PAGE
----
At the end of August I went on a short trip to Sligo on Ireland’s west coast – it was a super relaxing.
Tag Archives: Ireland
I don’t lead a multihypenated fast-laned life. That’s fine as life in the slow lane suits me well. However when life slows to a pace that would, in comparison, make a snail’s progress look like a Usain Bolt sprint, that’s not so good.
What with a soft blue sky filled with sportive fluffy white clouds which were backlit by sunshine and some real warmth in the air, last Saturday felt like the end of the current glacial age had finally arrived. The meteorological deities had, for once, come up trumps as last Saturday was also the day I planned to make a return trip to Kilkenny. It’s less than two months since I was last there so I wouldn’t normally have returned so soon except that I needed to collect a ceramic tree I bought, on my recent trip, at the Future Beauty exhibition in the National Craft Gallery.
I think that shopping for food as close as possible to where it is bred or grown and/or in a retail outlet where the owners can give you chapter and verse on the provenance of all the items they stock is an eminently sensible idea. The Waterfall Farm shop is a place that melds the close to source ideal, as it sells lamb from Waterfall Farm direct to the public, with the wished for good product knowledge as the owners are totally au fait with the origin and other details of the hand-picked range of mainly artisan foods that they sell.
I am Irish so therefore I like Guinness. Right? No, wrong. I don’t like it at all. I believe it’s an acquired taste but no sip of it that I have ever had has encouraged me to try to acclimatize my taste buds to what’s known locally as the black stuff.
Designers shape their creations out of nascent ideas in their fertile imaginations. Imaginations that have themselves been configured not just by the sparking of the creative gene but also by the objects, people and place that impinge on their lives and, of course, by a wealth of aesthetic and design history. The designs they conceive shape the lives of the rest of us: good liveable-with design enhances our individual worlds in so many immeasurable ways .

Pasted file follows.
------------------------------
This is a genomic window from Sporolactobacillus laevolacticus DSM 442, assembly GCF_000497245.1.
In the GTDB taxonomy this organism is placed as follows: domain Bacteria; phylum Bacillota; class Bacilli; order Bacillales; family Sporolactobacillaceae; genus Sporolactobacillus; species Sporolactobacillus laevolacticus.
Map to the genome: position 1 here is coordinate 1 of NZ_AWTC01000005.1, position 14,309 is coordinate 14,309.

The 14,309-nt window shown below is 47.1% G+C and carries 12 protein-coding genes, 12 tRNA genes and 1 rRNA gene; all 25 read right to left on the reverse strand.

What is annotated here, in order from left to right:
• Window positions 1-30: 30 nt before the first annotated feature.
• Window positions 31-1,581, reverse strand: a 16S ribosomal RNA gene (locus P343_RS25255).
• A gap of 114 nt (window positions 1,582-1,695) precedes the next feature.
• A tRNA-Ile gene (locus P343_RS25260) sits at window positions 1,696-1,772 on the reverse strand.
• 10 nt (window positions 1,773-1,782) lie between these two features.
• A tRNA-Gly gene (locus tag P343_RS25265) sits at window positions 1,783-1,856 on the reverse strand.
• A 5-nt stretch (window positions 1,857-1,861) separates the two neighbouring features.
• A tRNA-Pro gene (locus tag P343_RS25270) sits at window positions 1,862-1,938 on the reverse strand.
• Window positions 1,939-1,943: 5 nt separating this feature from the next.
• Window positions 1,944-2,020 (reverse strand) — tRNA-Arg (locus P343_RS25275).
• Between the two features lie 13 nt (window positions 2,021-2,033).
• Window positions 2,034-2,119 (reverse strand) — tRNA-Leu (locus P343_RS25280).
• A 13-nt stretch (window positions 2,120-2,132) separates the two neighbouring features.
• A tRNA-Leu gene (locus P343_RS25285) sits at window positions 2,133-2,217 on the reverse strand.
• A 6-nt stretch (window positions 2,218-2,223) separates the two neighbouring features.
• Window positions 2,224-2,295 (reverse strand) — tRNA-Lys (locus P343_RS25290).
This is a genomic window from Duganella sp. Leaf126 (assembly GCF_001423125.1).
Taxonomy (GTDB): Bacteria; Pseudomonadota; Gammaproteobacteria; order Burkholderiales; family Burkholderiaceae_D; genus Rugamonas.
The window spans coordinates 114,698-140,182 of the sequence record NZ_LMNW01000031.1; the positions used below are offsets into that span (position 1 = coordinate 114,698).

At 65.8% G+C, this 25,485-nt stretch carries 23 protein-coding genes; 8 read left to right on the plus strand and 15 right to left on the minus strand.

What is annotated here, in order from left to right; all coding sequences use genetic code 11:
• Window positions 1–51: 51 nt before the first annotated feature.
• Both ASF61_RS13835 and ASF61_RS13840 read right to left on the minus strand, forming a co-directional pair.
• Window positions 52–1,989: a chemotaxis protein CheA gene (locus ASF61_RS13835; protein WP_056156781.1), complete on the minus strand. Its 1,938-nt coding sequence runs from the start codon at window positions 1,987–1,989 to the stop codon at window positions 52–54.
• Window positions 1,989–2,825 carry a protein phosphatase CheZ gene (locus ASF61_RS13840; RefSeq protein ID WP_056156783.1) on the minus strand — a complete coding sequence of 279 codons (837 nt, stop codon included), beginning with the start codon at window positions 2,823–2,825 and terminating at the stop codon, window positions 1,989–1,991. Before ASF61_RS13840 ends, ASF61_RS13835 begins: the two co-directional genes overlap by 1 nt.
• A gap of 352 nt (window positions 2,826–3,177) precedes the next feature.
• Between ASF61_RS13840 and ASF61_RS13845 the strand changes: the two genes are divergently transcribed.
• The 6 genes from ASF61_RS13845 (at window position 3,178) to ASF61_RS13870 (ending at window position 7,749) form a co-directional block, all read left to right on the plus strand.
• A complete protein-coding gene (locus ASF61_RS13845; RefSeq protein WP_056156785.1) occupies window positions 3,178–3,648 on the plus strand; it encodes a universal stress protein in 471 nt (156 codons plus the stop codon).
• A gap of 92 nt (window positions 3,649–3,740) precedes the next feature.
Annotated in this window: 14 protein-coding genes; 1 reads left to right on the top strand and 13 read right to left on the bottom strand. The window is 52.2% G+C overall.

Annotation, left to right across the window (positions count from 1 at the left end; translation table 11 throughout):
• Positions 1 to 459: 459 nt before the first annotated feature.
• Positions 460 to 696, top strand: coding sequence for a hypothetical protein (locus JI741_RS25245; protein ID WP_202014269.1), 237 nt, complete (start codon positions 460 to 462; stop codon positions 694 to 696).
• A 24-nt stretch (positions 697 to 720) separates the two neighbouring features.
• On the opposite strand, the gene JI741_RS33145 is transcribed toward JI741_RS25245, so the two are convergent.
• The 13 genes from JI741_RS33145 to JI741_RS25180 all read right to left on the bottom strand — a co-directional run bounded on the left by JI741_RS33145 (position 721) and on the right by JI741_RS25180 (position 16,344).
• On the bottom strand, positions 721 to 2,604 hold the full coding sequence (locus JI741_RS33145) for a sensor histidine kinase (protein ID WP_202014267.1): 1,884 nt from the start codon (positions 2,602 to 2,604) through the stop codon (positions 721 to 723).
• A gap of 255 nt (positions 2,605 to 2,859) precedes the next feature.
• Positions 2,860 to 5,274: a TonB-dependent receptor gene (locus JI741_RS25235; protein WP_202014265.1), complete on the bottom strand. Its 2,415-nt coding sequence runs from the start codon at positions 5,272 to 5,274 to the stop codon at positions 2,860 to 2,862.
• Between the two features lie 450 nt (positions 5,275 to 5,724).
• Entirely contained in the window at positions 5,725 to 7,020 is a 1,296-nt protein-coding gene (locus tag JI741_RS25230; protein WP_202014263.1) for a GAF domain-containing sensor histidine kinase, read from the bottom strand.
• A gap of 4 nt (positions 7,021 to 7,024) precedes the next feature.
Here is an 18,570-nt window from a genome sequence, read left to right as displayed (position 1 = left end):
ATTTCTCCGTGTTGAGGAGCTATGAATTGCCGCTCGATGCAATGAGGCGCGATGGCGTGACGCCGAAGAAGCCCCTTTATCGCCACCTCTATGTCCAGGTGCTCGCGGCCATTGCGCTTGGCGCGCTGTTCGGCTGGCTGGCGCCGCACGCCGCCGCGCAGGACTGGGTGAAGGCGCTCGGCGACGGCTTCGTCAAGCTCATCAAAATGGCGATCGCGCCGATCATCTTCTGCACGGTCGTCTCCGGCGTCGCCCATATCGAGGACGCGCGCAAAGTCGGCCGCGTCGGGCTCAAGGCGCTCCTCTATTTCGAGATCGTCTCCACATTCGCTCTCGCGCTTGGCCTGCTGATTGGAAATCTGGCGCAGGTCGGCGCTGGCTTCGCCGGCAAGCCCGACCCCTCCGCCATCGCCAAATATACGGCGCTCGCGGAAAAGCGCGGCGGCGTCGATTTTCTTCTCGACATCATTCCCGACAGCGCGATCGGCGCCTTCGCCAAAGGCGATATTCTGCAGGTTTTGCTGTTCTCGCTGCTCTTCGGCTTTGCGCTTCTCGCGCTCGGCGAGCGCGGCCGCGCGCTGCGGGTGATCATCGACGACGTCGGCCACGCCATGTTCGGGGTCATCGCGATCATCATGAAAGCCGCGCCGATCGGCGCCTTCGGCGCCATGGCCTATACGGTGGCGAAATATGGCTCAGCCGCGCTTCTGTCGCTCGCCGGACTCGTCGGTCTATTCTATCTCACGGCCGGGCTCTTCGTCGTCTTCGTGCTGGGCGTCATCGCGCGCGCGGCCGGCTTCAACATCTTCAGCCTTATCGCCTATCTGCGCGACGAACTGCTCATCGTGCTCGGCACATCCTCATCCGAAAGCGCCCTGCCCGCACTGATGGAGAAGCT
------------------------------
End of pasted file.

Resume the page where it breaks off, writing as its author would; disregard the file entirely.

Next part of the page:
One of the things I like about the photography class I recently enrolled in is that the subject is taught in the round. By that I mean the class is not just about the technical aspects of photography but instead takes an overview of the subject. For that I am truly grateful as in truth two and a half hours of tech detail every Tuesday evening would rapidly turn my brain to a mushy pea consistency.
The weather on Monday was ark-appropriate: for ark-appropriate read insanely wet, wild and windy. So, I was in need of something cheering to take my mind off the incessant rain and the ubiquitous grey mist. And I found just the thing when I called into the Irish Design Shop’s branch in the RHA (Royal Hibernian Academy) and bought an Ursula Celano notebook which has an utterly charming cover a bit of which you see in the image above.
It is so very seldom that I walk into any sort of retail space and think to myself wow this is just so right. But I did when I went to see Makers & Brothers pop-up shop the weekend before last. Makers & Brothers is such a good name because it so perfectly describes the enterprise. Mark and Jonathan Legge are the brothers: the makers are a selection of craftspeople and designers whose products the brothers sell.
We live in a highly mechanized and technologically driven age where the degree of separation between us and those who make most of the things that we use on a daily basis seems as vast as the count of numbers to infinity. Distant industrialized manufacturing is a relatively new fangled thing: craft in contrast is almost as old as the oceans and is deeply embedded into the community where a craftsperson works.